red wine
Glass of red can be a tough habit to kick, even in Dry January Reuters

Dry January makes many people pause and think about their drinking habits, and where they do most of their drinking – after work, at office functions, at home. As a concept, it's partly based on the premise of social contagion. You'll find more people not drinking in January than at other times. That herd mentality can be supportive.

If people have a serious alcohol problem, however, being 'dry' for just one month doesn't cut it. Very often, if men and women 'white knuckle' it through January not drinking, they are back on the booze with a vengeance afterwards. They are not looking at the impact on their work, their relationships.

I know compulsive drinkers who have stopped for several Januarys in years gone by, but just counted the days until February. They are drinking enough to affect their lives and for people around them to notice - a work colleague, a spouse, a friend. That's the test.

They think 'because I have stopped, I can stop anytime'. It's rarely the case.

At the Priory, we say that if you want to be a controlled drinker, you need to be off alcohol for three months. It takes a lot to recognise you have a problem in the first place, and then to be at social functions where other people are drinking and you're not - that's a massive challenge. You need to learn a new dialogue to explain why you're not drinking, and be comfortable with it. That takes a bit of learning, longer than a month.

The vast majority of people who struggle with alcohol don't necessarily look like they have a problem. People often come to me insisting 'no one at work knows about my alcohol problem', but as they come through treatment it emerges that alcohol has often caused them quite significant work problems for years. I saw a patient recently who was drinking significant quantities of wine out of a plastic sports bottle at his desk.

So if you think your drinking is problematic enough that you are thinking about not drinking in January, should you be thinking about stopping altogether or getting professional advice? You need to ask yourself: 'Is it really possible for me to be a moderate drinker?' Everybody wants to be a moderate, social drinker. The truth is, some people can't be.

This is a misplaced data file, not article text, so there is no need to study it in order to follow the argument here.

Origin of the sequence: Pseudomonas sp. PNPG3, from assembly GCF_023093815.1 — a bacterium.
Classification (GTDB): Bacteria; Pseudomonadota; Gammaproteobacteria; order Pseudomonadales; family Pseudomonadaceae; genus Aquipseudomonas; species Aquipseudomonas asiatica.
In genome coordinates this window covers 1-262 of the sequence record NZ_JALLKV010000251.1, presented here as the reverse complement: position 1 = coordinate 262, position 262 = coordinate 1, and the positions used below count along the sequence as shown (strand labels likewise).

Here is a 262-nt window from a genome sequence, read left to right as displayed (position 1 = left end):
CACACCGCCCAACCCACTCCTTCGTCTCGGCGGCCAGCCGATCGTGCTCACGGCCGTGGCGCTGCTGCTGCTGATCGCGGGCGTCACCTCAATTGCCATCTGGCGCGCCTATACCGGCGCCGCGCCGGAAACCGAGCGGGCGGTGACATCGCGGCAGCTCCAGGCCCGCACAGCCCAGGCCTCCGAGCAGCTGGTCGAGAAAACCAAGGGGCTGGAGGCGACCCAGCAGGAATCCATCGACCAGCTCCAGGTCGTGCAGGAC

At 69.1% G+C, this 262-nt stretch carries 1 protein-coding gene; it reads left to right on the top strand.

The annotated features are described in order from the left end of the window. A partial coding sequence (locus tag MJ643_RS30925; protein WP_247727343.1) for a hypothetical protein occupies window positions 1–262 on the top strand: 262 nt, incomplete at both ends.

People often come to me insisting 'no one at work knows about my alcohol problem', but as they come through treatment it emerges that alcohol has often caused them quite significant work problems for years.

Some people think Dry January gives the message that a month of abstinence does away with the need for regular breaks from drinking. People think they can just repair liver damage in a month, but you need to know what your liver readings are in the first place.

If you are in the early stages of alcoholic hepatitis, say, and you stop for a month, when you resume your drinking, your liver function will very quickly become abnormal again.

Alcoholic hepatitis may be the first time you're aware you're damaging their liver through alcohol. The liver damage associated with mild alcoholic hepatitis is usually reversible if you stop drinking permanently. Severe alcoholic hepatitis is a serious and life-threatening illness. Many people die from the condition each year in the UK.

Regular heavy drinking can also take its toll on your heart, brain and pancreas. Undoing damage to these will take much more than a month.

As a nation, we're submerged in alcohol. But employers need to do more. Drinking is a social lubricant, especially in the workplace and when it comes to sealing deals and networking, but firms often don't want to address its consequences.

So while Dry January is undoubtedly useful, it's less beneficial perhaps than a New Year's resolution of keeping your consumption of alcohol under the recommended guidelines – 14 units a week for men and women. (A large wine glass can hold nearly three units or more alone.) Or giving up alcohol altogether if necessary.

Dr Niall Campbell is a consultant psychiatrist, based at the world-famous Priory Hospital in south-west London, and is one of the UK's leading experts on alcohol addiction